By Boston Woodard
Of those in for nonviolent crimes, America has the largest prison population in the world, with 2.5 million men and women in prison and more than seven million on some sort of probation or parole (www.rawstory.com/rs/201 OI0910ne-28-kids-parent-jail-study/). Amy Friedman and husband Dennis Danziger met just over 10 years ago. Friedman is an author and creative writing teacher. Danziger, also an author, has taught English and sports literature in Los Angeles Unified School District. Together, they envisioned and organized one of the most needed and important school clubs in the state: Pain of the Prison System, better known as “POPS.”
Danziger began to see and understand the prejudices and punishment so many prisoners’ families and friends face for having committed no crime; they are guilty of only loving someone who did something bad and is in prison for it. Danziger began to notice what some of his students were not writing about—their parents. He soon learned that students, ranging across many cultural, socioeconomic and racial boundaries, had parents behind bars.
One of Danziger’s Venice High School students, Kylie, a normally quiet student, opened up to the club about her brother’s incarceration. “It was as if that word Folsom had unleashed a torrent of memories she suddenly was able to share,” said Danziger. He let Kylie tell the story, something she clearly needed to do as the rest of the class sat captivated listening to her.
After Danziger told Friedman of the “Kylie miracle,” Friedman suggested, “We should start a club for these kids.”
They organized a set of objectives for the club. The club’s mission statement proclaims: “POPS is a school club that welcomes all those students (and other school personnel) whose lives have been touched by prison. We offer a space where members are encouraged to express their truths. POPS recognizes potential where others might see only despair. We thrive on seeing the world as it is while imagining it as it could be. POPS creates hope by tackling shame and fear and building a community based on dignity and openness.”
“The club is about prison,” said POPS member Alondra . “My brother accompanied me to the club, which meets for lunch. At least 15 students showed up, probably more, and what happened over the next 25 minutes was not what I could have ever anticipated,” said Alondra. “My brother and I, who are usually quiet people, became surprisingly open and talkative. Ariel immediately began pouring out his emotions. He couldn’t stop. I followed,” said Alondra.
“Seeing some of the kids climb out of their embarrassment, their silence, their shame and fear—Wow! It’s amazing,” said Friedman.
Their dad went to jail for a little more than two months. “It was like a bomb went off in our family,” said Alondra. After his release, her dad came to the club to say thank you, and their mom brought treats in appreciation for what POPS had done for her children during Ernie’s jail period.
Friedman’s third memoir, Desperado’s Wife, tells of her marriage to a man in prison that ended amicably after seven years and her struggle to endure the hardships of imprisonment. After marrying Danziger in 2002, they began to discover how many of Danziger’s students had become caught up in the misfortune of having a parent in prison.
The idea of POPS began to emerge. Danziger and Friedman’s dream is to see a POPS club in every school. The thought and hope is to lift the shame and sorrow from those young people who must deal with the reality of having a parent behind bars—through no fault of their own.
Anastasia Stanecki, co-founder of POPS, who resides in Los Angeles, writes personal essays and works in the entertainment business as a successful film world denizen, said she found her soul purpose with her work with the young people in the POPS club. “It is by far the most important work I have ever done and I am truly thankful,” said Stanecki. “I have found these kids, I draw strength from their willingness and courage, and I take it with me when I leave that classroom in Venice High. I am a better woman for it.”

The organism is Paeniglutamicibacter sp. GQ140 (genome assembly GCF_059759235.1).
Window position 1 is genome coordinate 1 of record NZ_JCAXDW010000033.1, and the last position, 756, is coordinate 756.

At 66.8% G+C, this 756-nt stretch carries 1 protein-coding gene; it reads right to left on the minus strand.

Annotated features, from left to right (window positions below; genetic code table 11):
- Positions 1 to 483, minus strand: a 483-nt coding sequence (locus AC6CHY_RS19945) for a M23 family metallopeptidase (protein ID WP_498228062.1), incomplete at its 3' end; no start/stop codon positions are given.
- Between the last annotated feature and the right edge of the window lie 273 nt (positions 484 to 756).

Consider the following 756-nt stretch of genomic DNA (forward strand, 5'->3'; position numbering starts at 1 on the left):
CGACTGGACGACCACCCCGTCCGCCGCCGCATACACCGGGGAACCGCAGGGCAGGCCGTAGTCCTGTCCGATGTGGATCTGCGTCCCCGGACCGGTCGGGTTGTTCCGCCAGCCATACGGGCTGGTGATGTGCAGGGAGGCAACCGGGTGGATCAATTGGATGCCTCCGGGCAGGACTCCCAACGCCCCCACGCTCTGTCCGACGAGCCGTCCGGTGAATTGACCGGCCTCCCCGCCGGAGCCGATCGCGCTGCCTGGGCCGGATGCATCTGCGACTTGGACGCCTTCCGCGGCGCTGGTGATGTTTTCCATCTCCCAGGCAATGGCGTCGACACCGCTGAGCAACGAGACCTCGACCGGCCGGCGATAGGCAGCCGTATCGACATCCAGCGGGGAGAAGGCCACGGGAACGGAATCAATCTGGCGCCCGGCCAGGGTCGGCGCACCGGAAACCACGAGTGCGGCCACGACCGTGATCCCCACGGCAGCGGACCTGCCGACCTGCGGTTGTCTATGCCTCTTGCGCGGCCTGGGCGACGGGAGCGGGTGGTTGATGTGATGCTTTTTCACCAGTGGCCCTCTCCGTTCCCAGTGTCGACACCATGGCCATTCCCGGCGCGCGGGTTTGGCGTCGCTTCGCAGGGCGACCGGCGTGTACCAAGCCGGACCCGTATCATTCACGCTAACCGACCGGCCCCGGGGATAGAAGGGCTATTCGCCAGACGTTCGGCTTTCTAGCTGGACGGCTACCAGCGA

Of the day Stanecki walked into the Venice High School classroom to speak with the POPS kids, she remembers, “I have never felt stronger. That day I didn’t know what to say or what I would do, but I knew with all my being that I was right where I was supposed to be, and so the words came with ease.”
During a club meeting, “one speaker explained how her life became so difficult that she turned to drugs and alcohol and her sister attempted suicide multiple times,” said Alondra. The young women Alondra talked about so expressively have become successful businesswomen and “turned their loss and sadness into a nonprofit organization that helps women who have been victims of violence.”
In a significant piece of prose, POPS club member Nelvia articulates an anguish harbored by many youth with a parent in prison. “Seen him a few times…all that’s left in my household are negative comments, with a bad vibe. But you will find him behind bars, in jail, wearing an orange jump suit—black numbers on the left side of his chest.”
Sometimes teenagers, and the younger generation in general, don’t have an opportunity to express themselves, their feelings about what’s going on in their lives or what’s important to them. POPS gives them an opportunity to open up and be themselves.
The POPS school club provides a comfortable environment for students to relate circumstances in their lives. POPS provides a safe and nurturing community for those who have endured the Pain of the Prison System. “We are daughters and sons, sisters and brothers, friends, wives and husbands of people in prison, on probation and on parole,” said one member.
POPS also allows young men and women to be young people. E’majin wrote about a young student she saw at school whose magnetism astounded her. “He’d transferred from a school across town. A month went by, and I had been dying to say at least one word to him, a ‘hi’ maybe,” said E’majin.
“My friend told me he was interested in getting to know me, but I didn’t even know his name…she gave me a note from him: ‘I’m transferring back to my old school…I didn’t get a chance to talk to you….I hope you call…if you don’t I can understand that too.’” It was signed Allen. “His name was Allen. I thought it was a nice name,” said E’majin.
The significance here is Harris had a chance to share this part of growing up with POPS club members and staff. It was an opportunity for this young lady to talk about what all teenagers experience in their young lives.